The cognitive-behavioral therapy (CBT) approach, which involves an integration of both cognitive and behavioral therapy techniques, has been adapted for use with sexual offenders. The central tenet of CBT is essential that our thoughts, behaviors, and emotions interact with one another in a cyclical manner, such that changing thoughts about a situation or event might change subsequent behaviors that ultimately change our emotions. Purely cognitive interventions used with sex offenders include cognitive restructuring, which is aimed at challenging rationalizations, minimizations, or other offense-supportive beliefs involved in the initiation or maintenance of sexual offending behavior. For example, a therapist using a cognitive restructuring technique might challenge an offender’s minimization that “no one was hurt,” by having the offender examine the veracity of such belief.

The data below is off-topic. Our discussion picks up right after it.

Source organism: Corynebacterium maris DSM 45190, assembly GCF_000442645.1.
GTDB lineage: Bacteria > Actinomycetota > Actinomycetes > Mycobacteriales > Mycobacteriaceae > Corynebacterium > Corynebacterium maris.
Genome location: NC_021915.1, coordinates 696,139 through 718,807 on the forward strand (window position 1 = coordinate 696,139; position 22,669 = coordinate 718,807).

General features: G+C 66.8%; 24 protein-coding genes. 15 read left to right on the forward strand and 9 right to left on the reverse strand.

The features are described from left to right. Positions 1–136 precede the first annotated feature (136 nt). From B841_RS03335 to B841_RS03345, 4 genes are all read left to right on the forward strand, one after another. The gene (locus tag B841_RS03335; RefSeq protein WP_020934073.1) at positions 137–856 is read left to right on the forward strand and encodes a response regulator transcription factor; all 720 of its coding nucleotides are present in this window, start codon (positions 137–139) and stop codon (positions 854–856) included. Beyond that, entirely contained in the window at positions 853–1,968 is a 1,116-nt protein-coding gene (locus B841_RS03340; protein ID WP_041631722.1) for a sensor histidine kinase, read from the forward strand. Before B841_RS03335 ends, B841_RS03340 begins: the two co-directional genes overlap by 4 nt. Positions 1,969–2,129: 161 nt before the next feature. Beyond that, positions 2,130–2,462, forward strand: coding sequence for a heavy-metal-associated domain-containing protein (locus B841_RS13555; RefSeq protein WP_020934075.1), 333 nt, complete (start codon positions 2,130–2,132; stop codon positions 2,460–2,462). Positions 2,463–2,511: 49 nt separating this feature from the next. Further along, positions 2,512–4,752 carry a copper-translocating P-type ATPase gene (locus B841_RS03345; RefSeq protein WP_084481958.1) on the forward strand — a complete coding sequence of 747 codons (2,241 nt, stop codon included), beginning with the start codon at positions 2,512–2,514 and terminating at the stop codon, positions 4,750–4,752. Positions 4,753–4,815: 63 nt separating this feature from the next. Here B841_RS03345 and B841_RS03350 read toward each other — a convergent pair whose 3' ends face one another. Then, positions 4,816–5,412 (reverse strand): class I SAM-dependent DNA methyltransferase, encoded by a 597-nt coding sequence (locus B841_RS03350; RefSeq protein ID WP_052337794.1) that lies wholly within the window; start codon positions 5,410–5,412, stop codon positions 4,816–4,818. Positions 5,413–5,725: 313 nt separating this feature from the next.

Behavioral approaches have also been used in the treatment of aberrant sexual behaviors. Behavioral therapies are premised on the idea that deviancy is a learned behavior that can be unlearned. Thus, inappropriate (or deviant) sexual desire might be reduced if associated with negative consequences, while appropriate sexual desire might be enhanced if paired with rewards or other positive consequences. Masturbatory satiation, for example, involves having an offender masturbate to deviant fantasies for an extended amount of time through the sexual refractory (i.e., postorgasm) period, with the idea that this unrewarded and perhaps aversive masturbatory experience will reduce or eliminate deviant arousal. Although procedures might vary, verbal satiation similarly aims to reduce deviant interest by having an offender repeat aloud deviant sexual fantasies during the post orgasm period. Aversion techniques similarly aim to reduce the deviant sexual response by pairing aversive stimuli (such as mild electric shock or foul odors) with deviant arousal. When the arousal is followed by a shock or other aversive stimuli, the resulting behavior (deviant arousal) is, again, expected to decrease. Just as behavioral strategies might be used to reduce deviant arousal, they are also used to reinforce or enhance “normal” sexual arousal. While there is some limited support for the use of these pure behavioral techniques, these approaches have generally fallen out of favor in preference of more integrative and comprehensive treatment interventions.